Head lice are very common in schools, daycares, and playgroups. Children share hats, hairbrushes, and hair accessories spreading the lice through head-to-head contact. Infestation can also happen from shared bedding, stuffed toys, and clothing.
The first hint of head lice may be a note sent home from school that another student is infected or your child complaining about head itching or a tickling feeling of something moving in their hair. Upon closer examination of the scalp, you may find many tiny white dots clinging to the hair shafts (nits or lice eggs), moving gray nymphs or adult lice that are also grayish and about the size of a sesame seed.
To prevent transmission to others or re-infestation, you must wash your child's personal items thoroughly, in addition to vacuuming the floor and furniture in those areas of your home where your child usually sits or plays. Head lice can be stubborn, so you might need to take precautions for several weeks to be sure that you have gotten rid of every single one.
|How to Wash Clothes Infested with Lice|
|Water Temperature||Hot (130 degrees F)|
|Drying Cycle Type||High heat|
|Iron Settings||Varies based on garment|
You don't need to boil any clothing to get rid of lice—simply washing the items in hot water and drying them at a high temperature should get rid of the critters.
Working time: 10 minutes
Total time: 1 1/2 hours
Skill level: Beginner
What You'll Need
- Laundry detergent (any kind)
Gather Affected Items
All items that were worn or came into contact with a person who has lice during the two days before the first treatment begins need to be washed. Don't forget to wash coats, towels, fabric hair accessories, pillowcases, and fabric bags. Two days is the longest amount of time that adult lice can live on fabric without a food source, but most will die off within about 24 hours.
Sort the Items
Load the Washing Machine
Put a single load of clothing—but not the delicates—in the washing machine. Add the laundry detergent, and set the machine to use hot water. Start the washing machine.
Soak the Delicates
Delicate items shouldn't be exposed to hot water or high heat to kill the lice without risk to the garment. Soak these items in warm water with plenty of laundry detergent for several hours to kill the lice, and then wash them on the delicate cycle in the machine.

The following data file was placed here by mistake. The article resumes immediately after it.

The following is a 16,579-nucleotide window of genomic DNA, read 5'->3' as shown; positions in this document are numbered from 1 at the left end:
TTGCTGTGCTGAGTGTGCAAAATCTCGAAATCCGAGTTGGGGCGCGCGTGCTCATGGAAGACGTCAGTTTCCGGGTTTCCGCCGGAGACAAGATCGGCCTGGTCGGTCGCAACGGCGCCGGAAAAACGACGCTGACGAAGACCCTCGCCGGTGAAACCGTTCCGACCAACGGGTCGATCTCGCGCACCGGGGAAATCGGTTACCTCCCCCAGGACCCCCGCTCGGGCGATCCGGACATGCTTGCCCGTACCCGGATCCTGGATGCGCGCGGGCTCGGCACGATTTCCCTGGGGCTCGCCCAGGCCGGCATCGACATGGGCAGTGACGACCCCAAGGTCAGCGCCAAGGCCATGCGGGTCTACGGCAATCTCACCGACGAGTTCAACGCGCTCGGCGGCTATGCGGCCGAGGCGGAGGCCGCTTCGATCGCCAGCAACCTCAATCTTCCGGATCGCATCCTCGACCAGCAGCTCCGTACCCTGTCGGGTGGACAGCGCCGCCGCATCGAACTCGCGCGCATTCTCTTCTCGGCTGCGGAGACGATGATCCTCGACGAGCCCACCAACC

Dry the Clothing and Linens
Move the load of regular laundry to the dryer. Set it on a high-heat drying cycle, and start the machine. Let the delicates air-dry.
Repeat With Remaining Laundry
Wash and dry each load of laundry on the same hot-water and high-heat cycles. The lifespan of an adult louse on a host ranges up to 30 days. During this time, each female can deposit about 90 eggs. After incubating for seven to 10 days, the nits hatch and, after another 10 days, mature into adult head lice and the cycle begins again.
Off the host, adult head lice can live about two to four days at 74 degrees Fahrenheit (F) and one to two days at 86 degrees. Nits will remain alive off the host for up to 10 days; they will not hatch at or below an average room temperature of 68 degrees F.
You will need to be diligent about laundry and cleaning for several weeks.
Tips for Washing Clothes Infested With Lice
- Take dry-clean only items to a professional, but inform them that the item has been exposed to lice.
- If a fabric item cannot be washed or taken to a dry cleaner, seal it in a plastic bag and store it for two weeks. Once you return to the items, the lice will have died. Take the bag outside and shake out the enclosed item, then vacuum well to remove any dead lice.
- Alternatively, you can bag an item and put it in a 0-degree F. freezer for at least four hours. If the item is dense, it will take longer for the internal temperature to reach 0-degrees. When you take it out of the freezer, vacuum the item to remove the dead lice and then dispose of the vacuum bag immediately.
- Be patient, as you will likely have to rewash the same clothes more than one time. In particular, you should change the bedding every single day until your house is free from lice. If even just a few nits (which are the eggs of lice) remain alive, a re-infestation can occur.